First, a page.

Physical evidence is an object, the existence or properties of which help clarify important circumstances relevant for the adjudication in a civil matter. Physical evidence can also be a document which corresponds to these characteristics.

A labour dispute committee reviews physical evidence during a session and presents it to the parties to the hearing, and if necessary, to the witnesses. After the decision of a labour dispute committee takes effect, physical evidence is returned to the person who provided it or who owns it.

Inspection is any manner of direct data collection about the existence or nature of a circumstance by a labour dispute committee, which includes, among all else, the inspection of a location or a scene of an event.

A labour dispute committee issues a ruling for organising an inspection which states the object of the inspection and the time and place. The parties to the proceedings are informed of the inspection. However, their absence will not prevent the inspection. During an inspection, the object, location or scene of an event are described in detail, and if necessary and possible, its important characteristics are also photographed or recorded in other ways. The inspection is recorded in the minutes and the minutes will also include the remarks made by the parties to the proceedings during the inspection.

Requiring evidence from the other party

If a party lacks evidence for substantiating their claim because the evidence is in the possession of the other party, the party has the right to file a request with the labour dispute committee for the chairman to order the other party to submit the evidence and information at their disposal. If a party requests that the labour dispute committee orders the submission of a document by another person, the party will describe the document and its content in the request and set out the reason why they believe the document to be in the possession of such person and the facts that this piece of evidence proves.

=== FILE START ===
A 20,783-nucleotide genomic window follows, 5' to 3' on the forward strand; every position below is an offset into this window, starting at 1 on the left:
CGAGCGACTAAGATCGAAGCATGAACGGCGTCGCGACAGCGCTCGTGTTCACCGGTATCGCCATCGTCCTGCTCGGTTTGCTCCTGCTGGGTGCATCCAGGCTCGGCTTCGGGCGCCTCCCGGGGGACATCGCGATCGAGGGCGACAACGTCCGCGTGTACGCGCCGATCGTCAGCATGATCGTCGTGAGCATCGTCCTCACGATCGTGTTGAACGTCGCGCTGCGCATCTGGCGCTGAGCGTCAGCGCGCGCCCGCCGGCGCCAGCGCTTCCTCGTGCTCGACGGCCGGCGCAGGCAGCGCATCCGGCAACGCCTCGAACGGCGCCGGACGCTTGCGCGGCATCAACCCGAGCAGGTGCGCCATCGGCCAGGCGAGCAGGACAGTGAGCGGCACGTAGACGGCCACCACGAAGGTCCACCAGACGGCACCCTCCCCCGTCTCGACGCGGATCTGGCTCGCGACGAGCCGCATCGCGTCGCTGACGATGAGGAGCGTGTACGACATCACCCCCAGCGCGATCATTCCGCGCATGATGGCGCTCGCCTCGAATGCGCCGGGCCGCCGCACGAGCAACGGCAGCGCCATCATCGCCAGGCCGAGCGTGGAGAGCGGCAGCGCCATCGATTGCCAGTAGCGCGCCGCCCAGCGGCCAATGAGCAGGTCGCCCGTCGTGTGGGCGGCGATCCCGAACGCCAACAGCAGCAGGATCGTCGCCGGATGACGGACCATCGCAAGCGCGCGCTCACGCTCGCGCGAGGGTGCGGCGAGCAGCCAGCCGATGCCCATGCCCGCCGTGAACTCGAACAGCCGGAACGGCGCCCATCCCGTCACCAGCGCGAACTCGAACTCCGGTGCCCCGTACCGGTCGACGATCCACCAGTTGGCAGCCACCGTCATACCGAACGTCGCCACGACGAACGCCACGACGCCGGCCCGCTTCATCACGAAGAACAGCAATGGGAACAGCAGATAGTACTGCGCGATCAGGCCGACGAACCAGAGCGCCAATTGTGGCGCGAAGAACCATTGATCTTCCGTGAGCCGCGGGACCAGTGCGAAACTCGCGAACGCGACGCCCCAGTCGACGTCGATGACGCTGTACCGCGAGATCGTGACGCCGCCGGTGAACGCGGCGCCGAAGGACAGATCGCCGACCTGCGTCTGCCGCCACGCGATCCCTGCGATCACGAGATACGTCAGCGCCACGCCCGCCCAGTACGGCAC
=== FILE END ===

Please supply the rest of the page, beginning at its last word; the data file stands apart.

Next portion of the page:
If the law provides for a party’s obligation to preserve evidence or information and the party fails to submit it to the labour dispute committee without a reason, the arguments of the opposing party concerning the content of the evidence or information may be deemed to be proven.

An example: an employee and an employer conclude a written employment contract before commencing an employment relationship. The employer does not hand over the second copy of the written employment contract to the employee. The employee is entitled to petition the labour dispute committee for the chairman of the committee to order the employer to submit the employee’s written employment contract, as in accordance with subsection 5(5) of the Employment Contracts Act, the employer is obliged to store written employment contracts for the duration of the term of the employment contract and for 10 years from the end of the contract.

The other party cannot be required to produce a written employment contract if the parties have not actually concluded a written employment contract, i.e. when an employee has worked under a verbal employment contract.

FAQ

Pursuant to subsection 45(1) of the Labour Dispute Resolution Act, each party must prove the facts on which the claims and objections of that party are based. A labour dispute committee does not collect evidence to resolve a labour dispute; it may only rely on the evidence which the parties have submitted to the labour dispute committee when discussing the case and making a decision. A party can choose independently whether to submit any evidence and which kind to present in order to substantiate their claims or allegations.

If a party would like a witness to be heard at a session, that party must invite the witness to the session. The labour dispute committee does not summon witnesses to sessions.

Pursuant to subsection 45(1) of the Labour Dispute Resolution Act, each party must prove the facts on which the claims and objections of that party are based. An opposing party must also submit evidence to substantiate their claims and positions. The opposing party can choose whether to submit any evidence and which type to submit to the labour dispute committee in order to substantiate their allegations.

If the petitioner has requested that the opposing party submit evidence and the opposing party is obliged to store certain information (e.g. written employment contracts, payroll by the employer), the chairman of the labour dispute committee will set a time limit for the opposing party to submit evidence. The opposing party is obligated to submit evidence requested by a ruling of the labour dispute committee. If the opposing party fails without reason to submit the evidence requested by the petitioner but they are obligated by law to store the evidence, then the labour dispute committee will deem the arguments concerning the content of the evidence or information to be proven.

For more information, please visit the section on evidence (link to the evidence page of the new homepage).

Last updated: 11.04.2024